Two beloved characters in the Japanese literary imagination, Giō and Hotoke are also models that have instructed generations of women on how to survive in a male-dominated world.
- source : brill.com/products/book... -


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- quote -
Temple Gio-Ji - The Ladies’ Temple in Saga
- snip -
... I discovered a Basho renku about the Nonomiya Shrine in Saga, west of Kyoto, ...
... I translate “Gio dera” to “ladies’ temple” in a stanza by Basho taken from linked verse, known as renga.

Her hair gone,
chamberlain’s daughter
grown weary

Storm over Nonomiya
ladies’ temple bells


The Grand Chamberlain (Jijū) is a chief functionary of the Imperial court, and aide to the Emperor of Japan. He also keeps the Privy Seal and the State Seal, but his high rank does not prevent his daughter from experiencing the travails of life. She cuts her hair and escapes to Saga, at the foot of Mount Arashi (Storm Mountain) where there are many temples. Because “Gio” sounds like “Gion,” the stanza in Japanese recalls the famous opening to the Tales of the Heike:
“The bells of the Gion Shōja echoes the impermanence of all things…. The proud do not endure, like a dream on a spring night, the mighty falls at last, as dust before the wind.”

The Gion Shōja (or Jetavana) temple in India is where the Buddha gave most of his discourses. This passage is usually said to portray the fall of Kiyomori and his clan from power and wealth to exile and death – however the words well apply to the tale of the four dancers who became four nuns.

Basho sets up the opposition of storm and bells. The first is wild, violent, uncaring; the second deep, steady, and unifying. The storm represents the arrogance and intimidating behavior of men such as Kiyomori; the bells are the steady, focused energy of women. A bell, shaped like a uterus, is clearly female. Temple bells, with their reverberations of up to a full minute, are conducive to meditation, and have become a symbol for world peace. “Bells,” as final word of the verse, resounds through the weariness of the daughter as well as the violence of the storm. In “bells” there is resolution.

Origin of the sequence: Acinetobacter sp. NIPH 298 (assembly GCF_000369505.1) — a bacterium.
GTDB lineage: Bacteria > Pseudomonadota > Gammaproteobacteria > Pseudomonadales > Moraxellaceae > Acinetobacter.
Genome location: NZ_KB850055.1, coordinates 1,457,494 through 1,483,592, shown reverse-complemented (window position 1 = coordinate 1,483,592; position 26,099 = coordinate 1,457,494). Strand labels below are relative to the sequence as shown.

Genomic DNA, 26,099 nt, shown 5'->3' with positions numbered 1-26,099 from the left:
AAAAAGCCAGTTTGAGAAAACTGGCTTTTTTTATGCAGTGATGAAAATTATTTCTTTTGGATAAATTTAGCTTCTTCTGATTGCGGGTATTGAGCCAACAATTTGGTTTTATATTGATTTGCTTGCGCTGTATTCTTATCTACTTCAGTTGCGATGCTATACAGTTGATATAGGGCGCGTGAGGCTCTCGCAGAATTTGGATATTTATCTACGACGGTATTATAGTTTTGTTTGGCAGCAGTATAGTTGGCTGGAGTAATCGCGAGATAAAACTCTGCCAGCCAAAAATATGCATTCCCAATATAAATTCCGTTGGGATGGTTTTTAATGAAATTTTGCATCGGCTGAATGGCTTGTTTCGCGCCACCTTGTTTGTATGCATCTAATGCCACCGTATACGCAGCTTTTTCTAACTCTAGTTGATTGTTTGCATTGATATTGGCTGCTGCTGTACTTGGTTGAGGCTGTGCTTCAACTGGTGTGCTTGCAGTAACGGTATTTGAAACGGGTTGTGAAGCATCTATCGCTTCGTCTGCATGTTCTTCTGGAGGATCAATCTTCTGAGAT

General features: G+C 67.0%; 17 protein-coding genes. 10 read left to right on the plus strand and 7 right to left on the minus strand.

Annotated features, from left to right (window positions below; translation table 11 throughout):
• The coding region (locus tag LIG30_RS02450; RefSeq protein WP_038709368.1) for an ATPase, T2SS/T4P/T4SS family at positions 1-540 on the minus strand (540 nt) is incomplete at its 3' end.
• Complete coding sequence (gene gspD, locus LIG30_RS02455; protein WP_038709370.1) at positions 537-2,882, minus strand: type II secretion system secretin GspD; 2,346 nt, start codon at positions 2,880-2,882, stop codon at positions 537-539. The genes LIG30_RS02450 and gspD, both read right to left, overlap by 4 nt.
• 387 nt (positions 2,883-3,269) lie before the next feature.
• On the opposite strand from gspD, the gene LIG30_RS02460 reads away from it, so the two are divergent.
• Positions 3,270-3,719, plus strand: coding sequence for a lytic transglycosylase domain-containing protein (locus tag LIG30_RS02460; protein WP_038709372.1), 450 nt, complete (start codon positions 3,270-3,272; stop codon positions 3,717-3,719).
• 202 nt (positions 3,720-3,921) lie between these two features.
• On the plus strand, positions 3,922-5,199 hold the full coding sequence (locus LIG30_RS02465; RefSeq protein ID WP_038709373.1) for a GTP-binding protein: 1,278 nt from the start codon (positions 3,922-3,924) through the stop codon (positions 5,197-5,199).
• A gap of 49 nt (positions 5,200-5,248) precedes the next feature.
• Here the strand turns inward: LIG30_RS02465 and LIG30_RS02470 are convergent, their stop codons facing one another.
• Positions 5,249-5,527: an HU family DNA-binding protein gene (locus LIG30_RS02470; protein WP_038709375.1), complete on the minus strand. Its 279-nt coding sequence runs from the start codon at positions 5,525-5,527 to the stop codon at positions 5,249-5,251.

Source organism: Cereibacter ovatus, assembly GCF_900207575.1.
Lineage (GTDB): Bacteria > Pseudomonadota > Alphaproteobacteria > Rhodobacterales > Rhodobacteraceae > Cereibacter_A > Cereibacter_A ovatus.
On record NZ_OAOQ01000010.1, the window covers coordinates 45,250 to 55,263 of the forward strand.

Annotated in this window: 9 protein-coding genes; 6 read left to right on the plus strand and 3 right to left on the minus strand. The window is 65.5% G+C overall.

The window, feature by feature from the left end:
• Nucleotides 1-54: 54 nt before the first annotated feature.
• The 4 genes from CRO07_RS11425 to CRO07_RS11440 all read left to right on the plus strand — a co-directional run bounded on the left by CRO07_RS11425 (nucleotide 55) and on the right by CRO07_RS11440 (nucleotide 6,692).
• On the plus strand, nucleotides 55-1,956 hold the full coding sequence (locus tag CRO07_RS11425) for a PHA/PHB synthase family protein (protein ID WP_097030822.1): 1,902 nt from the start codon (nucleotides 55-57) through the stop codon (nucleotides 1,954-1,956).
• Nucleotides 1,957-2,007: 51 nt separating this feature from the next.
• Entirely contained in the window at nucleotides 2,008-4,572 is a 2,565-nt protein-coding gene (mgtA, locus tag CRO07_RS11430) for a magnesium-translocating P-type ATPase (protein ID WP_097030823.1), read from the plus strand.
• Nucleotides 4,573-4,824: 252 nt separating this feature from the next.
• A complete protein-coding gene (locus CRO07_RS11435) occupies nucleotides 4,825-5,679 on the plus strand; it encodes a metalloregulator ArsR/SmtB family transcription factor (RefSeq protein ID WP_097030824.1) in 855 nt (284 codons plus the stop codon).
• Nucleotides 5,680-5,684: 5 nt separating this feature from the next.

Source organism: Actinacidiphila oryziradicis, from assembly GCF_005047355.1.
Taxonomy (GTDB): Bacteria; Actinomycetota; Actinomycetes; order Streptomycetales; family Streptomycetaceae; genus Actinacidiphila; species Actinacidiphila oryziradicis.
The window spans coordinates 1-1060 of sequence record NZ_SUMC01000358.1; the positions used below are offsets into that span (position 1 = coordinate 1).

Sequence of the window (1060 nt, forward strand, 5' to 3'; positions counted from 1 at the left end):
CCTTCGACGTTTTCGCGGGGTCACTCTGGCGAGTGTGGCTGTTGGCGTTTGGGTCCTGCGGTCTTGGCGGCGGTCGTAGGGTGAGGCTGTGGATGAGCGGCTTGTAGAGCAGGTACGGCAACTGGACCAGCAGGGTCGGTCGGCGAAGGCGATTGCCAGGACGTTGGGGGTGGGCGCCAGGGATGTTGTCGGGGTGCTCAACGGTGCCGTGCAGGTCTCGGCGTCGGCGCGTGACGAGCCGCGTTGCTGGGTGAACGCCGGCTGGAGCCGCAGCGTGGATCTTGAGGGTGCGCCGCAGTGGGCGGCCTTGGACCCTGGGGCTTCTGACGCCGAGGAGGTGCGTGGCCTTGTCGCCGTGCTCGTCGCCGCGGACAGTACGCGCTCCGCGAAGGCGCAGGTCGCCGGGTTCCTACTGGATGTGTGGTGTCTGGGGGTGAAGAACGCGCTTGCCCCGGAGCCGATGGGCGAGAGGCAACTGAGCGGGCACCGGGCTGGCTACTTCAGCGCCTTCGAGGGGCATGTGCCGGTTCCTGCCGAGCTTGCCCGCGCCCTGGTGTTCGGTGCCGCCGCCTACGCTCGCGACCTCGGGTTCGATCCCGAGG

When I visited Gio-ji, I spoke to a priest who pointed out that the temple has no bell, so in Basho’s stanza we hear the bells of many temples in Saga combining their reverberations. While Gio-ji lacks a bell, it does have a beautiful moss garden which you can walk through but not touch. The temple is a twenty minute walk from Arashiyama Station which is a fifteen minute ride on the JR Sagano Line from Kyoto Station. There are statues of the four women, and their graves; they remained together for eternity. Maybe if you are there in the evening, you will be able to hear the kindness of Gio, the wisdom of Lady Buddha, the solidarity of the four women, in the temple bells of Saga. Furthermore, through this renku pair, we can explore the multi-faceted issue of gender politics, the ways men use their power to dominate women, the adaptations of women to survive, the chamberlain’s daughter who seems to be alone in her weariness, the ladies who found happiness in sharing their lives of devotion.
- source : Jeff Robbins 2017 -

Giō-ji 祇王寺 Temple Gio-Ji
Kyoto, Ukyō-ku, Sagatoriimoto Kozakacho, 32


... Tiny Gio-ji Temple is one of the most scenic spots in Arashiyama. The thatched-roof main hall overlooking a moss-covered grotto is a magical sight.


. Matsuo Basho Archives 松尾芭蕉 .


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Related words

***** Memorial Days of Famous People
....... A WORLDWIDE SAIJIKI

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2 comments:

Gabi Greve - Buson said...

Yosa Buson

みじか夜やいとま給る白拍子
mijikayo ya itoma tamawaru shirabyooshi

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Gabi Greve said...

Mariko Shimizu wrote in facebook :
Frankly speaking I've been a little disturbed by "Ladies' temple," for the asylum was simply for nuns. 
...
Read the discussion :
https://www.facebook.com/groups/326285114152188/permalink/1458968890883799/
.